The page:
Researchers: Climate change debate will effect Michigan

Print More
Climate change could make rain and snow unpredictable in Michigan, scientists say, which could affect agriculture, insects and ski slopes.

Emily Elconin

Climate change could make rain and snow unpredictable in Michigan, scientists say, which could affect agriculture, insects and ski slopes.

The consequences could be severe for Michigan, researchers who study climate change say.

Levels of precipitation are likely to become imbalanced, leading to more droughts and floods, making farming more risky and causing insect populations to swell, said Michael Libbee, the director of Michigan Geographic Alliance and professor at Central Michigan University. There likely will be a tick infestation, which will affect hunters, and snowfall may decrease, leaving snowmobilers and skiers out of luck.

A 2016 survey of Americans by Muhlenberg College and the University of Michigan found nearly two-thirds believe there is solid evidence of climate change. But 19 percent of those survey said they were unsure and 15 percent said there is no solid evidence.

 

And even among those who do believe there is evidence of climate change, getting them to take meaningful action to do something about it is challenging.

“It’s tough to get a group’s attention in these matters,” Libbee said. “People make a decision based on self interest, which is not necessarily a bad thing. Most people are concerned with their own lives, families and jobs.”

But more people should be concerned, said Aaron McCright, a sociology professor at Michigan State University who researches public understanding and political dynamics of climate science in the United States. A change of 3 degrees warmer or colder could have significant effects on the globe, he said.

“We now are living in this very narrow range, where if we go above that or below that, then we’re talking about oceans boiling over, versus ice covering most of the Earth,” McCright said. “Once Earth passes a threshold – a certain level of heat – then climate change will start accelerating.”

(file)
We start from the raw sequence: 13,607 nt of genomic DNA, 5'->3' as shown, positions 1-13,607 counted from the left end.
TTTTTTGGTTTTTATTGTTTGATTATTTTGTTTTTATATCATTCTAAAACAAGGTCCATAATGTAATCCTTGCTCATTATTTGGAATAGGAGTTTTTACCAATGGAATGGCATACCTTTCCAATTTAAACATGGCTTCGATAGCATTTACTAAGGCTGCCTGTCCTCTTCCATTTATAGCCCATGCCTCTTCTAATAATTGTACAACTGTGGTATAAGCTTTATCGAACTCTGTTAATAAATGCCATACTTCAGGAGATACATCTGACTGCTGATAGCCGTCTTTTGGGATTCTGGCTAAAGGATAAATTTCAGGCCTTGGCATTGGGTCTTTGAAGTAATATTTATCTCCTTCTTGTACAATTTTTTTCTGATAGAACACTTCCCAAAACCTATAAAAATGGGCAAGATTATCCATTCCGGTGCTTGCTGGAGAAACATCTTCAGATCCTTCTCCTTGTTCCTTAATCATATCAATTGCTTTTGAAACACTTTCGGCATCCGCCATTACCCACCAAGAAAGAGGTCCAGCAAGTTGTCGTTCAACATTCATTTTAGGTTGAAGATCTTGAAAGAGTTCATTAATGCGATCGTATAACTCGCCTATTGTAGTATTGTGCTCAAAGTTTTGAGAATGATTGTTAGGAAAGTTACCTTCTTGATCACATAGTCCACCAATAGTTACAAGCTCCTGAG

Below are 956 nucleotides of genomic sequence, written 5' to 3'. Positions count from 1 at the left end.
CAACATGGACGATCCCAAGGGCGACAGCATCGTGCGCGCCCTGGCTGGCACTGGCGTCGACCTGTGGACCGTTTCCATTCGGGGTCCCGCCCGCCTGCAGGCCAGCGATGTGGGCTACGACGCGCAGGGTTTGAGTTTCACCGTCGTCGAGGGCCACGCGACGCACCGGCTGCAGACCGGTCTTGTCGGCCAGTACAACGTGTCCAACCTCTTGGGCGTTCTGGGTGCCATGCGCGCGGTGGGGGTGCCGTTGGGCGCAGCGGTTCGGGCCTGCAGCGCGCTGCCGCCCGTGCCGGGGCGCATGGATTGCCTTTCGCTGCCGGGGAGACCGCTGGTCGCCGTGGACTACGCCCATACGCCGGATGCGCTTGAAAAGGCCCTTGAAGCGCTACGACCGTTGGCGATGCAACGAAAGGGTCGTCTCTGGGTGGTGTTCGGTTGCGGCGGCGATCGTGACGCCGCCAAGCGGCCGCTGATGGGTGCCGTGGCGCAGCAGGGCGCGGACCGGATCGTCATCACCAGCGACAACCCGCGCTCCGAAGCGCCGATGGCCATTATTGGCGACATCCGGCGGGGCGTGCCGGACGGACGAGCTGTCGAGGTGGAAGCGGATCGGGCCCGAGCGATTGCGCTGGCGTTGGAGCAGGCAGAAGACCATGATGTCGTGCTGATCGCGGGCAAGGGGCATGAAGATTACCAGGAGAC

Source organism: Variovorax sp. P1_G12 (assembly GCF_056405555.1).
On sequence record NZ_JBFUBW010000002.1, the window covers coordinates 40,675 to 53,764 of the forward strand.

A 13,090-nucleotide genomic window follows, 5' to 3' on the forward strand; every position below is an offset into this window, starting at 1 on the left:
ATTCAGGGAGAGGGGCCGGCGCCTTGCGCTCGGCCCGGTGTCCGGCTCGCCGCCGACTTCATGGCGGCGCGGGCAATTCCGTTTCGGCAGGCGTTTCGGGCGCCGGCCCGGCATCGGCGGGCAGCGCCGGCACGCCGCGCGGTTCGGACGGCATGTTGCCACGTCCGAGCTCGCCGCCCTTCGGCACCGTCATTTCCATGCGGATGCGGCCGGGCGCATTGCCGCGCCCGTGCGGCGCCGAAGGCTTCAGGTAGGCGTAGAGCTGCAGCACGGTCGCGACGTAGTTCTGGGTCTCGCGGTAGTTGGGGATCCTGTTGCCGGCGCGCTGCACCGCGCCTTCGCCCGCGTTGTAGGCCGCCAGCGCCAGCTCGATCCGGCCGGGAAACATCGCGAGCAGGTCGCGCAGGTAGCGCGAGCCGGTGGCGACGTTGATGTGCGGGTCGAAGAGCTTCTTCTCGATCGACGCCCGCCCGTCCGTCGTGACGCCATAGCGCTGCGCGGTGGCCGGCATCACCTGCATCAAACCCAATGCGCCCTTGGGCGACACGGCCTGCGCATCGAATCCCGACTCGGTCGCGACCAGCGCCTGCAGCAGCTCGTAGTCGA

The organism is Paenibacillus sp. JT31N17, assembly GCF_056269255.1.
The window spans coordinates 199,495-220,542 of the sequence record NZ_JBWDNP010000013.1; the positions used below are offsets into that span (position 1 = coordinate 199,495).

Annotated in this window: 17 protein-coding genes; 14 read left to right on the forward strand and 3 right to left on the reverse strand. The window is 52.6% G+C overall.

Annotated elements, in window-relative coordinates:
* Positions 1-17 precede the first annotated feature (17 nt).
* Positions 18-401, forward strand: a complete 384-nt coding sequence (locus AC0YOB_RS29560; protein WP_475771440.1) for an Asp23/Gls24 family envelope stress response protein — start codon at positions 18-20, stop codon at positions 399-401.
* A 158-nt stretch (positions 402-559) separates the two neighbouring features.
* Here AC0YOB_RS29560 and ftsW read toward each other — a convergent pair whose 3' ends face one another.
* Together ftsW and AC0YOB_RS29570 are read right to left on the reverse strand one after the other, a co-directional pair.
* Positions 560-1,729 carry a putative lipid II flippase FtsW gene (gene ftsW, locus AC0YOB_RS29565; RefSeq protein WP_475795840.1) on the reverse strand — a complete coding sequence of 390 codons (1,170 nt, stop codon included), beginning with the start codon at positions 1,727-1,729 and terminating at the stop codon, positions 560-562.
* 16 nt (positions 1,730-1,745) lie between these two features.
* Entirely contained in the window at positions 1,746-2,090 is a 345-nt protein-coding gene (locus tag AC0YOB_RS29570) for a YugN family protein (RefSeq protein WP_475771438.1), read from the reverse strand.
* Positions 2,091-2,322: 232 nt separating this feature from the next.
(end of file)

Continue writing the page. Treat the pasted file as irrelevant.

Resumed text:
In recent years, McCright said Michigan hasn’t experienced as many severe weather-related events as some other states — or other places in the world — which can make raising awareness about climate change a larger challenge for advocates.

“Climate change does make Michigan’s weather less consistent. We call that ‘global weirding,’” McCright said. “But instability has been much more severe in other parts of the country.”

Organizations like the Michigan Environmental Council believe the state is experiencing the effects of climate change.

“Climate change is not just a future problem – it’s happening now,” Andy McGlashen, a spokesman for Michigan Environmental Council, said in an email. “We need to act quickly to rein in climate change so future generations can enjoy the Great Lakes, wild streams and beautiful forests.”

Despite having protocols in the event of a flood or fire, Michigan State University has little action plan to combat rising temperatures, MSU Sustainability Officer Carla Iansiti said.

Residence halls at MSU are without air conditioning, along with many cafeterias. Iansiti said Michigan State recognizes weather above 90 degrees on campus is becoming more common in summer months — but that hasn’t yet led to widespread remodeling in residence halls.

“Michigan State does have talks about what to do in the future, but no one is actively pursuing when exactly,” Iansiti said. “Until the university sees something like that on a consistent basis, air conditioning will not be implemented into residence halls.”